There is a piece I am supposed to be writing about relationships that is due in three days. Just like my relationships, there have been many starts and stops and questions begging to be answered… so I avoid it all together.
In a moment of brilliance, I thought it’d be good to go back to my first boyfriend. Document that patterns that it had created, the fondness and nostalgia that being a teenager in a relationship evoked. Except, that if I look at it with the most honest eyes I can, the patterns had already been set. We were merely playing our roles.
Last year, a former “fling” of mine died by an apparent suicide-by-cop in the desert, only two miles from my regular go-to getaway in Joshua Tree. We had not kept in touch over the years, it had been at least 12 years since I’d seen him. He’d kicked me out for being drunk and rude. The last things I’d said to him had been awful.
Big deal, everyone has someone like that in their life, I assume.
The thing that troubled me is that only three months prior he’d reached out to me. Out of nowhere. Sent me his address and phone number. The same address that would show up in the newspaper articles where his…. “being”…. stopped.
I had started writing essays on each former fling and love interest.
You’d think that for being 34 and single, there wouldn’t be much to write about. Or maybe you’d think there was more. I won’t tell you how many there are, and I likely won’t share any of those essays. It is a complicated thing to look back at a relationship and see that all I could see in it was myself. Where had I been wrong? Where had I been right? What did I lose? Who did I hurt? How had I been hurt? What had I hoped to gain?
The essays turned out to be less about the boys and the men, and more about my ego and self-obsession. There were very sweet, special memories that feel uncomfortable and undeserved. I am prompted by guilt to find the gentlemen on social media and make sure they went on to live normal happy lives. Yes, many of them did. Some of them, I can’t find. A few seem to be exactly the same.
There is, of course, a common and delicate thread that is woven throughout most of those relationships which now almost looks like it’s colored neon. The moments I picked the fights, the ideas I didn’t want to adopt, the times I slammed doors and declared, “This is over.”
It was always those delicate and brief moments when the person sitting across from me, probed my eyes looking for a reason I behaved the way I did. They wanted an explanation I couldn’t give. It was a general interest that did not make them run, but instead, begged of them to ask if it was okay to stay.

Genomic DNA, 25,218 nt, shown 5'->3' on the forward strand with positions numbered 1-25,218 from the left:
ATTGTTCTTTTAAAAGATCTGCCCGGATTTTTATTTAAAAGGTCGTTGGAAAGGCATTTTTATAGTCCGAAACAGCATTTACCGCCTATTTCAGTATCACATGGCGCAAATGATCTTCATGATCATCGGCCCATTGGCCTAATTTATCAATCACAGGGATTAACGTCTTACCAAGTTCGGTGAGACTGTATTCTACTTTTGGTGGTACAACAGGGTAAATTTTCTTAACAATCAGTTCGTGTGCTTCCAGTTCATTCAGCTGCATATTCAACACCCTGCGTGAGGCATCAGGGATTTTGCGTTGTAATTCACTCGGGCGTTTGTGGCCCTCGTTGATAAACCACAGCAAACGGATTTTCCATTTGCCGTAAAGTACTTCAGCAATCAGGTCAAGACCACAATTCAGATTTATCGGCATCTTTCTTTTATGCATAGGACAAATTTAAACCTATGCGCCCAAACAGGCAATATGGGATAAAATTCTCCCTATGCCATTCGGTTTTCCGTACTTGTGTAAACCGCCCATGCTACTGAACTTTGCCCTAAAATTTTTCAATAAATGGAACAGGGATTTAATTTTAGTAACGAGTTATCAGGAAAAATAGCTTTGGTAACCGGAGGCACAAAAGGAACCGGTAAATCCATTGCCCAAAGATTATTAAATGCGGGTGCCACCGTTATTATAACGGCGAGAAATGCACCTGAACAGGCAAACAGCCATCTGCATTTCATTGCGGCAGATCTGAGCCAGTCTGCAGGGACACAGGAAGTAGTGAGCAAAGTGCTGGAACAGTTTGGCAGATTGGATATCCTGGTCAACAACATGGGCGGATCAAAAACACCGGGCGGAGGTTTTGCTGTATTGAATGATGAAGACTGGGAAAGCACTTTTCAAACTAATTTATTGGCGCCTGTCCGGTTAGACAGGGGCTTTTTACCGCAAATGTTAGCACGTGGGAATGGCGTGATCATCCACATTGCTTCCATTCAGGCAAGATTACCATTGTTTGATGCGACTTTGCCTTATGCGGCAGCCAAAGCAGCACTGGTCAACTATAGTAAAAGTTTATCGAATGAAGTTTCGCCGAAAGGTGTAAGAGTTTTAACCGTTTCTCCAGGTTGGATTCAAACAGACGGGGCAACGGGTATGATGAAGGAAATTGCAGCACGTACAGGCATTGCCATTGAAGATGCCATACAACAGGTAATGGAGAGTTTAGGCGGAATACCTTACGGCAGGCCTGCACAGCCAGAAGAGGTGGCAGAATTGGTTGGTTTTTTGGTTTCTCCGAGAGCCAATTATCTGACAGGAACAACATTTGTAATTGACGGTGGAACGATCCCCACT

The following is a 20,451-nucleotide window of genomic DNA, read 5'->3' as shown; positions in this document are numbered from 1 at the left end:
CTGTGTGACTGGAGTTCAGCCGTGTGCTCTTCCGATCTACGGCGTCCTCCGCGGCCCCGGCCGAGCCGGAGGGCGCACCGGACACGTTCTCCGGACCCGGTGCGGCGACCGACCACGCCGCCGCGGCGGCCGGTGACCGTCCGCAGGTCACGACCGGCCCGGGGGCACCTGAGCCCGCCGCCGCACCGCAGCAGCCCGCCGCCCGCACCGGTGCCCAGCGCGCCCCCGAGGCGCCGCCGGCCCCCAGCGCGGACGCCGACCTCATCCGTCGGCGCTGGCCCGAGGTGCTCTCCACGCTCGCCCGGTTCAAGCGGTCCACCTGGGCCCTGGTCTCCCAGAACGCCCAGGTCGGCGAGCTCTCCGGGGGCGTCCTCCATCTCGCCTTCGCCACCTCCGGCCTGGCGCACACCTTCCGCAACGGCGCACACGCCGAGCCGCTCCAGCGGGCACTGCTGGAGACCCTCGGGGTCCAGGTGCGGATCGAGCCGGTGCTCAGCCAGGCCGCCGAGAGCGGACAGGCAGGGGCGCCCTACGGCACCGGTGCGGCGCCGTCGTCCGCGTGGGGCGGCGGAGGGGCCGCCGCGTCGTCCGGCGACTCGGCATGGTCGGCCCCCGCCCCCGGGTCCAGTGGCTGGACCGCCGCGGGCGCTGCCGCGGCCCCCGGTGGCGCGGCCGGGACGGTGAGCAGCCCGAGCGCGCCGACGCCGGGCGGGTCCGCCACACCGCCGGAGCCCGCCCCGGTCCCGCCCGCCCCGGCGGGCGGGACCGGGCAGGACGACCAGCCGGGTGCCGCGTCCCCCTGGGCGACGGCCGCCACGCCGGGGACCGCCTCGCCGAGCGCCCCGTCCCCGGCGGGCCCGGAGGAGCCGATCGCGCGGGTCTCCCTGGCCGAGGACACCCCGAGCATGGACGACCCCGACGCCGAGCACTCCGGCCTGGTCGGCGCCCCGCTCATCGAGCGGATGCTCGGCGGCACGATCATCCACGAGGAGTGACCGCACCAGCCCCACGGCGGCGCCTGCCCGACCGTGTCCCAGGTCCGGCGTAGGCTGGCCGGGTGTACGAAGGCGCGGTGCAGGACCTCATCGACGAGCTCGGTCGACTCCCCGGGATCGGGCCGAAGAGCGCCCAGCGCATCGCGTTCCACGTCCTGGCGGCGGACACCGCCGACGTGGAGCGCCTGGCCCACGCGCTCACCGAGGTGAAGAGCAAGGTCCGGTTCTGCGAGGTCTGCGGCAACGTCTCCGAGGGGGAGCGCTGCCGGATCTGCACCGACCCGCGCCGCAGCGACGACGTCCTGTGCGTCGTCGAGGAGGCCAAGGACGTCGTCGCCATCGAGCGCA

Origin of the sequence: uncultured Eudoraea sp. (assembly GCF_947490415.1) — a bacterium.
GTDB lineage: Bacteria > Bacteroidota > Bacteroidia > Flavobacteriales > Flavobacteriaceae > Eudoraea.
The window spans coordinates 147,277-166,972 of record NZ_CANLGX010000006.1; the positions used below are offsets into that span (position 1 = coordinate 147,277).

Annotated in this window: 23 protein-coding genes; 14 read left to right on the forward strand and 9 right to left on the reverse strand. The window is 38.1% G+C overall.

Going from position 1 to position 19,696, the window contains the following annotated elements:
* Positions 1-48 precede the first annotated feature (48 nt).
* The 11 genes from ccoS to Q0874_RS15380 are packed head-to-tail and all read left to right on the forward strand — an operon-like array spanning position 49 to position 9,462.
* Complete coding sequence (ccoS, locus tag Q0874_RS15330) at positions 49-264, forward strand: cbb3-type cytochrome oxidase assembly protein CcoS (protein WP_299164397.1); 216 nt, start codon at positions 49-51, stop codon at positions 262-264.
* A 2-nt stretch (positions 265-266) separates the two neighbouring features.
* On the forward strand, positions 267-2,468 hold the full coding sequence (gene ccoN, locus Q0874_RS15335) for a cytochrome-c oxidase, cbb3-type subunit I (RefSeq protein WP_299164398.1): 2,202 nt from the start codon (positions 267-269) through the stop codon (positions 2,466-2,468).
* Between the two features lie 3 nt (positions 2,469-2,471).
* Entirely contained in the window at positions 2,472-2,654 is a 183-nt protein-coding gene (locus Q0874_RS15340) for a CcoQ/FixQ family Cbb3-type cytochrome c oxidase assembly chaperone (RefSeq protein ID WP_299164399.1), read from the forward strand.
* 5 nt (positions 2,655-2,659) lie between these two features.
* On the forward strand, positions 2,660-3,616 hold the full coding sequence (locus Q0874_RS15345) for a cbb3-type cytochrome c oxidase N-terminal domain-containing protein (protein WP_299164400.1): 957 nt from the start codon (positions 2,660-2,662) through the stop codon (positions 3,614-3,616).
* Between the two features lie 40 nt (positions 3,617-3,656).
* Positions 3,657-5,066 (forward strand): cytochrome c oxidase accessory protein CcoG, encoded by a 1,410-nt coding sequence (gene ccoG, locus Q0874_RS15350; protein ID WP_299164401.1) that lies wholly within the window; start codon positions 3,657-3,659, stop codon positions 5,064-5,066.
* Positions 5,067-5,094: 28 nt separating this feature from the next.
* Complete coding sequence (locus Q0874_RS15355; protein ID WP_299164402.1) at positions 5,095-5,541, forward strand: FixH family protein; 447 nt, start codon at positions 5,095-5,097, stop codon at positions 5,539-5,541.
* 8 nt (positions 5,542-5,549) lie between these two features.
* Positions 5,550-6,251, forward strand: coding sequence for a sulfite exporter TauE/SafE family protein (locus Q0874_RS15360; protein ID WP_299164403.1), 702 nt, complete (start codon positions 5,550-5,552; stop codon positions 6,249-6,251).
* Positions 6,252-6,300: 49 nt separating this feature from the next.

As you could imagine, I was fine making relationships all about me: except when it became about me. My insecurities and shortcomings were not suitable topics of conversations. In fact, if it was even slightly hinted at that I had some work to do to be a suitable partner, we broke up. You could not expect me to do work on myself when you were the one who chose to be with me. So we both suffered.
Until someone called it quits, anyway.
Being able to see that dynamic from a distance of many years, has been important as I consider the future. Of course, all this self-work has ruined my ability to view an interesting man as anything but an interesting human. Oh, so interesting.
So interesting that now I’ve become involved in their well-being. What a novel concept. The one I’m not always invited to but now I grow concerned by. Why does this guy have these weird responses to money? Why does he care about his hair so much? What’s his relationship to his dad like? Why can’t he hang out with me without smoking like he has a spare set of lungs stashed away somewhere? Why don’t any of his stories make sense?
Did it start as a child when he got picked last? Was he bullied or the bully? Did this all stem from neglect as a child? Why doesn’t he have baby photos? Was his mother a narcissist? Is this why he’s attracted to me – some Oedipian manifestation, a need being satisfied? Where does he find his identity? What is his identity? Is he going to mind if I don’t see him the way he sees him?
The point is that we’re missing the point. There have been many starts and stops and questions begging to be answered… so I will avoid it all together.